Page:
Continued From Part 4 -- Appeals
Clemency action is a reduction in the severity of punishment done at the discretion of the officer authorized to take such action for whatever reason deemed sufficient to him/her. Remedial corrective action is a reduction in the severity of punishment or other action taken by proper authority to correct some defect in the NJP proceeding and to offset the adverse impact of the error on the accused's rights.
The following officials have authority to take clemency action or remedial corrective action:
1. The officer who initially imposed the NJP
2. The authority who initially imposed the NJP (the office rather than the officer)
3. the successor in command over the person punished
4. the superior authority to whom an appeal from the punishment would be forwarded, whether or not such an appeal has been made
5. the commanding officer or officer in charge of a unit, activity, or command to which the accused is properly transferred after the imposition of punishment by the first commander, and
6. the successor in command of the latter.
The types of action that can be taken either as clemency or corrective action are setting aside, remission, mitigation, and suspension.
Setting aside punishment. This power has the effect of voiding the punishment (or any part or amount thereof) and restoring the rights, privileges, and property lost to the accused by virtue of the punishment imposed. This action should be reserved for compelling circumstances where the commander feels a clear injustice has occurred. This means, normally, that the commander believes the punishment of the accused was clearly a mistake.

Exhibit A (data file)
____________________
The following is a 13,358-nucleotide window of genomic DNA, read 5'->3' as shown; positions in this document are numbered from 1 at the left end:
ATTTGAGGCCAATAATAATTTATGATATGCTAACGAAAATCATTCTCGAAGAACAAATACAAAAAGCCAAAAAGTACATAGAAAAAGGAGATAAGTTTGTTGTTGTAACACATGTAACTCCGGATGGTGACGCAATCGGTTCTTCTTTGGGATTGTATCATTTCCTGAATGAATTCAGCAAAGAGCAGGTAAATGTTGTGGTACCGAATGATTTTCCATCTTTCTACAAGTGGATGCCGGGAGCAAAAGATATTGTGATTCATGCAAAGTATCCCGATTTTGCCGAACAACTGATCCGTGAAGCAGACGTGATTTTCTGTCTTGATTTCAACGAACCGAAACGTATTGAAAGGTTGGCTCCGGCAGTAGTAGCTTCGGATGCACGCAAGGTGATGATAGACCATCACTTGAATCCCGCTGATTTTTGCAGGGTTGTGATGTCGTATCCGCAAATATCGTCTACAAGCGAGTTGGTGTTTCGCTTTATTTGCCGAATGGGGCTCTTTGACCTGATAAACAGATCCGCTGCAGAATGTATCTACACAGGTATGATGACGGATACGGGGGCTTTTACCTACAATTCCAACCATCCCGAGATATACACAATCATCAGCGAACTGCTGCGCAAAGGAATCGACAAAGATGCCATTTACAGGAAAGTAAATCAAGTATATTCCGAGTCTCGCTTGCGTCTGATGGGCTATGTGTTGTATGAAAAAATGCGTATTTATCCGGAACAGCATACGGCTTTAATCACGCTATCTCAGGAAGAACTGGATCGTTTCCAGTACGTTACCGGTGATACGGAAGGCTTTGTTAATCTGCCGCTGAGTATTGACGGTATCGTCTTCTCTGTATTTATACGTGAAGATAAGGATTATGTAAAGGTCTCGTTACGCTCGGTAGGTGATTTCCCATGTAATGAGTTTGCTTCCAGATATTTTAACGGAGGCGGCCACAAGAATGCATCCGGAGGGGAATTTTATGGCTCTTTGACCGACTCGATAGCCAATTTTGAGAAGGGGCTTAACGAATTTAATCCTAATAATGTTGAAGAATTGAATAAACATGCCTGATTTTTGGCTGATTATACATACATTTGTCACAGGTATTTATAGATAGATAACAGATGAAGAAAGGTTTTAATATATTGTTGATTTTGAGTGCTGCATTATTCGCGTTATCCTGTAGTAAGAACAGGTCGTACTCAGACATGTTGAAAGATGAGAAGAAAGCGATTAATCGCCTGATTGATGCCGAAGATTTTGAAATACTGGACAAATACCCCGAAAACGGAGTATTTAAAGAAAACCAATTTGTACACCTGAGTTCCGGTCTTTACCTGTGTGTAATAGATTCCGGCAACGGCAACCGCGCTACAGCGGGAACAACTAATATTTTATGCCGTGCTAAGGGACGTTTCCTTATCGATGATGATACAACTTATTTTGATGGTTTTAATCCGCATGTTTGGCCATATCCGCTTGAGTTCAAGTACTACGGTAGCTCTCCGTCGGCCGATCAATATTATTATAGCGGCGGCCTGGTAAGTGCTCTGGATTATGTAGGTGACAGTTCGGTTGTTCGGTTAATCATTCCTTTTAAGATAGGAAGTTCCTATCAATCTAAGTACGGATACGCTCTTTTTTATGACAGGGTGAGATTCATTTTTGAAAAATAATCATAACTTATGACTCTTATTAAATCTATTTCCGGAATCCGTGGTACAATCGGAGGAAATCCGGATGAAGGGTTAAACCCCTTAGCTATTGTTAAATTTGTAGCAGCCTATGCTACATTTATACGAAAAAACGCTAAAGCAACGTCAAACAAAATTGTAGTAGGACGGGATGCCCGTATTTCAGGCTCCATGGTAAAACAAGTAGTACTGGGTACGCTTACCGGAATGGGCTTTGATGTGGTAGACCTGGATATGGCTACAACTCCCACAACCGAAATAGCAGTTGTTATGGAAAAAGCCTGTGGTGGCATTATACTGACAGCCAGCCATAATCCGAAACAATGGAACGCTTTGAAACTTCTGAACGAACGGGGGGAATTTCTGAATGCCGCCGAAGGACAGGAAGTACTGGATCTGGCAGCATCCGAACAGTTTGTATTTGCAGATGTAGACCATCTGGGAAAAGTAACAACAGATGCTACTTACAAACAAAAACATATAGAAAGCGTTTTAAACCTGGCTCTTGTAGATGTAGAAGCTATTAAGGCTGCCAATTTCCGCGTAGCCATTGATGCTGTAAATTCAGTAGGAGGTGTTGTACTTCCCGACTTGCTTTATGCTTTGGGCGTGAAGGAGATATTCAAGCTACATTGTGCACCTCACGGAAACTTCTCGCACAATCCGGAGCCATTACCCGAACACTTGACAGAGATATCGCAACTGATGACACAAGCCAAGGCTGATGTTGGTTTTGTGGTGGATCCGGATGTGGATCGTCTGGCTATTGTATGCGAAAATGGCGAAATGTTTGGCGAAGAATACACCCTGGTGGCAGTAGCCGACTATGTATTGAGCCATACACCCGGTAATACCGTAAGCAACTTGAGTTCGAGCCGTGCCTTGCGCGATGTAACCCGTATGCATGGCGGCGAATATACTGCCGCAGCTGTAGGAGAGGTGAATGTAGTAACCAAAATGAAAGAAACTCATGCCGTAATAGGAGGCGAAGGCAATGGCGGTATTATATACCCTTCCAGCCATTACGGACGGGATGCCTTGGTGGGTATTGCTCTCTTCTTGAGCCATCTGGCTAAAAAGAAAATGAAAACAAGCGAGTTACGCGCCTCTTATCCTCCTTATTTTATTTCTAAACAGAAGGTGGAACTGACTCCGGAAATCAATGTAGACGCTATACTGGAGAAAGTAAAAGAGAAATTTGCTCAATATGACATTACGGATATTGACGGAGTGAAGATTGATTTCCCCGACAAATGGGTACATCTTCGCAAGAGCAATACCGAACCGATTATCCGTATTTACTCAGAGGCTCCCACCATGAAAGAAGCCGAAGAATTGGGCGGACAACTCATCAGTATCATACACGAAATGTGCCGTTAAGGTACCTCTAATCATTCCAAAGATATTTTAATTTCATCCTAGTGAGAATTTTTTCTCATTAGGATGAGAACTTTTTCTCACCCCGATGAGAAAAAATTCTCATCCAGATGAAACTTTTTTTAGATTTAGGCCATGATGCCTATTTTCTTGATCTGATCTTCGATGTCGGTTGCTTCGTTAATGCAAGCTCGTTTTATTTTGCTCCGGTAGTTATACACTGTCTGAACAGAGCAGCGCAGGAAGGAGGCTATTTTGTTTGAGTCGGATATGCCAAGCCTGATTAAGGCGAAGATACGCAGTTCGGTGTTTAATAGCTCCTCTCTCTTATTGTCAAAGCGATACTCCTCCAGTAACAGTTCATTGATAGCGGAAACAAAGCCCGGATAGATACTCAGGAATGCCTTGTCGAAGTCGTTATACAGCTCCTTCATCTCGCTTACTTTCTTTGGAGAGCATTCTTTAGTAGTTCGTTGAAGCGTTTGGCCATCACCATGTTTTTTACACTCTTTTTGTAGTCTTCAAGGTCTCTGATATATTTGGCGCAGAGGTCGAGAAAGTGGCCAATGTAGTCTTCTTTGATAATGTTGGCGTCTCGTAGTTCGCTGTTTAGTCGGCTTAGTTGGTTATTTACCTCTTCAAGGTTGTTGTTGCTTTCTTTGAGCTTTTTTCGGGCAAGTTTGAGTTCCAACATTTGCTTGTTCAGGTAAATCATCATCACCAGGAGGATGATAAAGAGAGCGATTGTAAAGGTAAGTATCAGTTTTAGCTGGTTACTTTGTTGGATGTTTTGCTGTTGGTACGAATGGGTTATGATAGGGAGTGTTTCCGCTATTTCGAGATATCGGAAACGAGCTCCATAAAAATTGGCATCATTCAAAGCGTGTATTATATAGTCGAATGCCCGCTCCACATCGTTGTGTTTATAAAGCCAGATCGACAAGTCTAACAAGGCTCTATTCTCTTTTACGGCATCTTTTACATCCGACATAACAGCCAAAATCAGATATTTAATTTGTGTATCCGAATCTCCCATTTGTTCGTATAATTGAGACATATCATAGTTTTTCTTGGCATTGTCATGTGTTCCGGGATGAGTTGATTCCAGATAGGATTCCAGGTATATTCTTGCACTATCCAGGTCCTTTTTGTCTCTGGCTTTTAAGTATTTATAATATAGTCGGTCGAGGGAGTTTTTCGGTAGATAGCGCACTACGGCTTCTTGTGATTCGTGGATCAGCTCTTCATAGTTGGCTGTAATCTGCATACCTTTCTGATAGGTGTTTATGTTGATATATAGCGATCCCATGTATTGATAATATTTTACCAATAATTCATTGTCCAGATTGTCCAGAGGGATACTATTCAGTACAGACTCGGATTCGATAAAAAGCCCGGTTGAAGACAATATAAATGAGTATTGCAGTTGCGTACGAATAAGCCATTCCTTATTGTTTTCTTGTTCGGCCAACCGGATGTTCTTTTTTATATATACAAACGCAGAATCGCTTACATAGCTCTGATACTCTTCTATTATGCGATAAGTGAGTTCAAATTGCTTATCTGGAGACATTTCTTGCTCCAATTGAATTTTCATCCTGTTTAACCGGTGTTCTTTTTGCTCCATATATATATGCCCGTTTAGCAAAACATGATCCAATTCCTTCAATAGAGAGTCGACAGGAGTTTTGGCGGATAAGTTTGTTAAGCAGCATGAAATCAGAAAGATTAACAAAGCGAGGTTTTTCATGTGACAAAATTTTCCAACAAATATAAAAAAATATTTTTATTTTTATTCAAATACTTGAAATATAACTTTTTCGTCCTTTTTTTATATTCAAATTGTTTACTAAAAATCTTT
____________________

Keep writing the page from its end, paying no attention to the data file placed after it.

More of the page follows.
Remission. This action relates to the unexecuted parts of the punishment; that is, those parts which have not been completed. This action relieves the accused from having to complete his punishment, though he may have partially completed it. Rights, privileges, and property lost by virtue of executed portions of punishment are not restored, nor is the punishment voided as in the case when it is set aside. The expiration of the current enlistment or term of service of the servicemember automatically remits any unexecuted punishment imposed under article 15.
Mitigation. Generally, this action also relates to the unexecuted portions of punishment. Mitigation of punishment is a reduction in the quantity or quality of the punishment imposed; in no event may punishment imposed be increased so as to be more severe.
Without increasing quantity, the following reductions by mitigation may be taken:
(1) Arrest in quarters to restriction
(2) confinement on bread and water or diminished rations to correctional custody
(3) correctional custody or confinement on bread and water or diminished rations to extra duties or restriction or both (to run concurrently), or
(4) extra duties to restriction
The length of the deprivation of liberty or the amount of forfeiture or other money punishment can also be reduced and, hence, mitigated without any change in the quality (type) of punishment.
Reduction in grade. Reduction in grade, even though executed, may be mitigated to forfeiture of pay. The amount of forfeiture can be no greater than that which could have been imposed by the mitigating commander had he initially imposed punishment. This mitigation may be done only within four months after the date of execution.